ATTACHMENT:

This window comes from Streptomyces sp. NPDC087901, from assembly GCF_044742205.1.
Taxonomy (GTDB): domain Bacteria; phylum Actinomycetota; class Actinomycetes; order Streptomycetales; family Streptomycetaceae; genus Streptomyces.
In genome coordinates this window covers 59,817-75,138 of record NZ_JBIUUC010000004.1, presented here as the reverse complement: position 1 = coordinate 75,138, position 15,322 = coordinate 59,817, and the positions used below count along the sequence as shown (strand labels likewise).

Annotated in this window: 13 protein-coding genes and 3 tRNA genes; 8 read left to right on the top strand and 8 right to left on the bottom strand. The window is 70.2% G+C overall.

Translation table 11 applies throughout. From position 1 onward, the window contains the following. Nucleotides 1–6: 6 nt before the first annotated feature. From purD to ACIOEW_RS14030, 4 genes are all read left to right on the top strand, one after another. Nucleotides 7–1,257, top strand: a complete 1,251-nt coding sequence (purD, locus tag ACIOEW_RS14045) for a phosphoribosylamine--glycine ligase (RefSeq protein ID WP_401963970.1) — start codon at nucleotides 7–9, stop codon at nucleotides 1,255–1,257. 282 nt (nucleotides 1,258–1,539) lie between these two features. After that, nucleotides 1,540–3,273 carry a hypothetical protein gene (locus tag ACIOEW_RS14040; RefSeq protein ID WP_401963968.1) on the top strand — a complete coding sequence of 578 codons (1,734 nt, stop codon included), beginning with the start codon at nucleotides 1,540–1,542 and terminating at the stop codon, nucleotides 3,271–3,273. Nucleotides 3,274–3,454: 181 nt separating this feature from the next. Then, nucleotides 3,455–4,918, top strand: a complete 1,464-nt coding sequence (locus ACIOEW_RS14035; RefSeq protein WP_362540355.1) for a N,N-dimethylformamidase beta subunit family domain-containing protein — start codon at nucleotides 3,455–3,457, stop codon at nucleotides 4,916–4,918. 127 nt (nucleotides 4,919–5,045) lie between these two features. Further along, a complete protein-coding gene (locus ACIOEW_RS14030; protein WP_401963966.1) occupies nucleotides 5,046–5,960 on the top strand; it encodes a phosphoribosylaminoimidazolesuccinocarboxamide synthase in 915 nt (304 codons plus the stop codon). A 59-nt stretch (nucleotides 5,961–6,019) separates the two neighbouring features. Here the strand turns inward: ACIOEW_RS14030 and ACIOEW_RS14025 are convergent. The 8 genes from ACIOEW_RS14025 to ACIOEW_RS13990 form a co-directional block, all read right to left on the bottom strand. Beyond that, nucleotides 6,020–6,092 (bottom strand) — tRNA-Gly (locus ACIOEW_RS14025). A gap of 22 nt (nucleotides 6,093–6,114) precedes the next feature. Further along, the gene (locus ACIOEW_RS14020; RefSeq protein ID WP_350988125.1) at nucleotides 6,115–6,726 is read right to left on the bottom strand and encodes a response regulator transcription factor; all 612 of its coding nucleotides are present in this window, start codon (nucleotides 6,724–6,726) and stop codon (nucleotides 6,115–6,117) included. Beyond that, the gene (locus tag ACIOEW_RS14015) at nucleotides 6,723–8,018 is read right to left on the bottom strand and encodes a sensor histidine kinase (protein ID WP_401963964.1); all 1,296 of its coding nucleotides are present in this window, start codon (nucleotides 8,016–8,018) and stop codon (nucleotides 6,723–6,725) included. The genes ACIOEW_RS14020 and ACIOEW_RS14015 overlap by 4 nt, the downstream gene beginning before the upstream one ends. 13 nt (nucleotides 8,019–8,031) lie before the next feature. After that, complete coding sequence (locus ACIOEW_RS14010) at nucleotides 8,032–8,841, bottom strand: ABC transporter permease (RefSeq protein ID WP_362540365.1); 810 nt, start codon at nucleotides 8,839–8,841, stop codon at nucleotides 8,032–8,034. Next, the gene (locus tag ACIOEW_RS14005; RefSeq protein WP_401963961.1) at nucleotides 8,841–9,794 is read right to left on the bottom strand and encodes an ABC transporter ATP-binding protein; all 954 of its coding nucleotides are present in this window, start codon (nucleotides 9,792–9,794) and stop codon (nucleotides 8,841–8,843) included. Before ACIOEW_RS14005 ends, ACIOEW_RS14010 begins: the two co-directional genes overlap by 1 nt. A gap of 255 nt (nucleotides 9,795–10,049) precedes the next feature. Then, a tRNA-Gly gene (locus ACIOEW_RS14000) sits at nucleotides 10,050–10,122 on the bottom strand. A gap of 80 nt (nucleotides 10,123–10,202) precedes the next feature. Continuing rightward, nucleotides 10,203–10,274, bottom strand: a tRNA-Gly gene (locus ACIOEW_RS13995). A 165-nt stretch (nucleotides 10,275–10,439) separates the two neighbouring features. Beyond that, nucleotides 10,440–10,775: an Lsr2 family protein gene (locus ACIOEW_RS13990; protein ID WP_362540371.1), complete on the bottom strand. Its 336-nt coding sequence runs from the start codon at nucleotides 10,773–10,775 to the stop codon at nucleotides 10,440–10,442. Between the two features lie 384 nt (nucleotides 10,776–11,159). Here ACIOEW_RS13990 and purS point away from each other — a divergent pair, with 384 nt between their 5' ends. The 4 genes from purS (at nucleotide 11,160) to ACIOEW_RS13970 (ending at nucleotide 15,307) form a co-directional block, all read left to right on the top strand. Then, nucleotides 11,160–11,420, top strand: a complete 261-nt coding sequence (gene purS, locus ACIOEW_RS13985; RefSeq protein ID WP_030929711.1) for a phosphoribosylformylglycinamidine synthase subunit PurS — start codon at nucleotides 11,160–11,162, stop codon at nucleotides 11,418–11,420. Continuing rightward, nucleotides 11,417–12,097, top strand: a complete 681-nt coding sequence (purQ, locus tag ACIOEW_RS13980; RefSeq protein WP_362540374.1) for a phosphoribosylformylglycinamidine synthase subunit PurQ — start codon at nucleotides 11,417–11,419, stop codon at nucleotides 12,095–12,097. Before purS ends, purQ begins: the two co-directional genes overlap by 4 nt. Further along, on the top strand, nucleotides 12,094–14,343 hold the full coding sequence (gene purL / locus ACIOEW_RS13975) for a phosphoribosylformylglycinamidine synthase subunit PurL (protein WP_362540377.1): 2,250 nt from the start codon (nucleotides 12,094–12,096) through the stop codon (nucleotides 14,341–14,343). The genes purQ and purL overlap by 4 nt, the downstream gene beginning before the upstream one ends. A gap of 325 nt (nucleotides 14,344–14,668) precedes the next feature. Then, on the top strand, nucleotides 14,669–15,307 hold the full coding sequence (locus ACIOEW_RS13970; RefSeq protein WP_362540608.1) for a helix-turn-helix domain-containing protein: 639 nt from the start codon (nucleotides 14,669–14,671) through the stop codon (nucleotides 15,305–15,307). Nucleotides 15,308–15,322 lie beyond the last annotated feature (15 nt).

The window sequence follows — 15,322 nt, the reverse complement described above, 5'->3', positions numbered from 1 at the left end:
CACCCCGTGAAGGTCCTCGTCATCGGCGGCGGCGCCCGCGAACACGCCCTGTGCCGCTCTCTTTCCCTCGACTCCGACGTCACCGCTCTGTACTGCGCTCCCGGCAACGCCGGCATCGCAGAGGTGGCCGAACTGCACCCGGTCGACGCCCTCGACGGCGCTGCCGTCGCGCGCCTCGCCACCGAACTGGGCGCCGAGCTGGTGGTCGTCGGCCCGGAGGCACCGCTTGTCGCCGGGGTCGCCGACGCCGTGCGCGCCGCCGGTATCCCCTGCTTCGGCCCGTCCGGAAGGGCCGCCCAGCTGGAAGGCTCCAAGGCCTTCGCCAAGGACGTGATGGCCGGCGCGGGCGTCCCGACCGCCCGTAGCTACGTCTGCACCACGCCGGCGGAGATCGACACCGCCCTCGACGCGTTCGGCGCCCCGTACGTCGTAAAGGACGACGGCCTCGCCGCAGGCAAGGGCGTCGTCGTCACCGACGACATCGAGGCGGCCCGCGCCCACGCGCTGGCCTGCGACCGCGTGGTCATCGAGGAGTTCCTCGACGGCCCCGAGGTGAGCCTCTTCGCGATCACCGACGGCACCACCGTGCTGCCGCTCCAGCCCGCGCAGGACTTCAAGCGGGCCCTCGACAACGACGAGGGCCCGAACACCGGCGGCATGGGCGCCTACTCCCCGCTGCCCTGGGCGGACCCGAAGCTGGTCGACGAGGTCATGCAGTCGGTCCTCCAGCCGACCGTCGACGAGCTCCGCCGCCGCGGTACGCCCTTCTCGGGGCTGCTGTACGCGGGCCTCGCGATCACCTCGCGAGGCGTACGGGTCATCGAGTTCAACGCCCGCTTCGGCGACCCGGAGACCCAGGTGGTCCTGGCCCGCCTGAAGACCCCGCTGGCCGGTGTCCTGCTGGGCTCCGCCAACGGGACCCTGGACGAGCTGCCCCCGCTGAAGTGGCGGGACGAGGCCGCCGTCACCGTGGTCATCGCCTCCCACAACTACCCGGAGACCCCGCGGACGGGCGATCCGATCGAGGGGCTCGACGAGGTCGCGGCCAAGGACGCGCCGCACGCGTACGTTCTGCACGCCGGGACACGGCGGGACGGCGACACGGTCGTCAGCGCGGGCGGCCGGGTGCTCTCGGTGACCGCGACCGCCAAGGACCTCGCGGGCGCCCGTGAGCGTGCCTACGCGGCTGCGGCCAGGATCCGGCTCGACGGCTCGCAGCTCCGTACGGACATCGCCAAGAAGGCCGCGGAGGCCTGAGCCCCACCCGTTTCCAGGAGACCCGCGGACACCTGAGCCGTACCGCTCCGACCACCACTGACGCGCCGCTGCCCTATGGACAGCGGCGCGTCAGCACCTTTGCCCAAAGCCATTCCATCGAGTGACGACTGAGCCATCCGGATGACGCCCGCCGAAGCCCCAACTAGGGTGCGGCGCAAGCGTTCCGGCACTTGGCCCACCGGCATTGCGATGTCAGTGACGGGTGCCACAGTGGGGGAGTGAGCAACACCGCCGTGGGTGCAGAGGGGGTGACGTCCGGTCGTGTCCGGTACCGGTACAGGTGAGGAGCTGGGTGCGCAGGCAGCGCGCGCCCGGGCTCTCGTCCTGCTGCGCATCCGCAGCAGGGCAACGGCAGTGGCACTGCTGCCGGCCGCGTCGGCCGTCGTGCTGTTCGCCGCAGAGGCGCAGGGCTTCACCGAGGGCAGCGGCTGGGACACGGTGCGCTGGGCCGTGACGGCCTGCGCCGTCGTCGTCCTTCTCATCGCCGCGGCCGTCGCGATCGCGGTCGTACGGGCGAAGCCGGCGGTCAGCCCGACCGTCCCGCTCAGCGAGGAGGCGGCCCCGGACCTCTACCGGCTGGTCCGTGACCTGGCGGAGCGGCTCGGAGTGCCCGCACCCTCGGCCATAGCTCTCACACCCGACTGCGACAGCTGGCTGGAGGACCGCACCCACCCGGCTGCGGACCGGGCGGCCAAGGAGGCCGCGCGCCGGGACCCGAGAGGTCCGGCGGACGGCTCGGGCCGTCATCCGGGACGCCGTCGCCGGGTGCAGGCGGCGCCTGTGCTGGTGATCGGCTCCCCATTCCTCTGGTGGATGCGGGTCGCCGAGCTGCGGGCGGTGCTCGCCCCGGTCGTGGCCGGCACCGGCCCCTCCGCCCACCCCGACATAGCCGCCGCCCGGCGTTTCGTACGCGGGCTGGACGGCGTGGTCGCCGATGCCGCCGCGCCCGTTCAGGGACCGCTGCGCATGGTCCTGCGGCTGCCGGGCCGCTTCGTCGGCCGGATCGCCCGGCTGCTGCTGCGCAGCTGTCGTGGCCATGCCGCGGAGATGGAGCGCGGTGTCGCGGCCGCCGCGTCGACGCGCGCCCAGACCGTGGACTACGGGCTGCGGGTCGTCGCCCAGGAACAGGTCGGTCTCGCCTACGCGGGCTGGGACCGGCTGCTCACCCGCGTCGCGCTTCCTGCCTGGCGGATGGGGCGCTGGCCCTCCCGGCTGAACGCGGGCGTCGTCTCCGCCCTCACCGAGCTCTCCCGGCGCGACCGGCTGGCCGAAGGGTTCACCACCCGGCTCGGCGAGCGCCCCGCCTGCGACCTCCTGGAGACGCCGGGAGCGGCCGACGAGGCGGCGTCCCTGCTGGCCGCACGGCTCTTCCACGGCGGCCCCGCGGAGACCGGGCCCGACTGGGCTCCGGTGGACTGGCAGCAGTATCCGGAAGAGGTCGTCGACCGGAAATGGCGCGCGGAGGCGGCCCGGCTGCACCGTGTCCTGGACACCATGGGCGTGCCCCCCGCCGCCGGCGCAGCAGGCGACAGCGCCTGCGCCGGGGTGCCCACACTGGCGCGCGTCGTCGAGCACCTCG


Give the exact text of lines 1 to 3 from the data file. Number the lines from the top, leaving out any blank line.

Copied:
This window comes from Streptomyces sp. NPDC087901, from assembly GCF_044742205.1.
Taxonomy (GTDB): domain Bacteria; phylum Actinomycetota; class Actinomycetes; order Streptomycetales; family Streptomycetaceae; genus Streptomyces.
In genome coordinates this window covers 59,817-75,138 of record NZ_JBIUUC010000004.1, presented here as the reverse complement: position 1 = coordinate 75,138, position 15,322 = coordinate 59,817, and the positions used below count along the sequence as shown (strand labels likewise).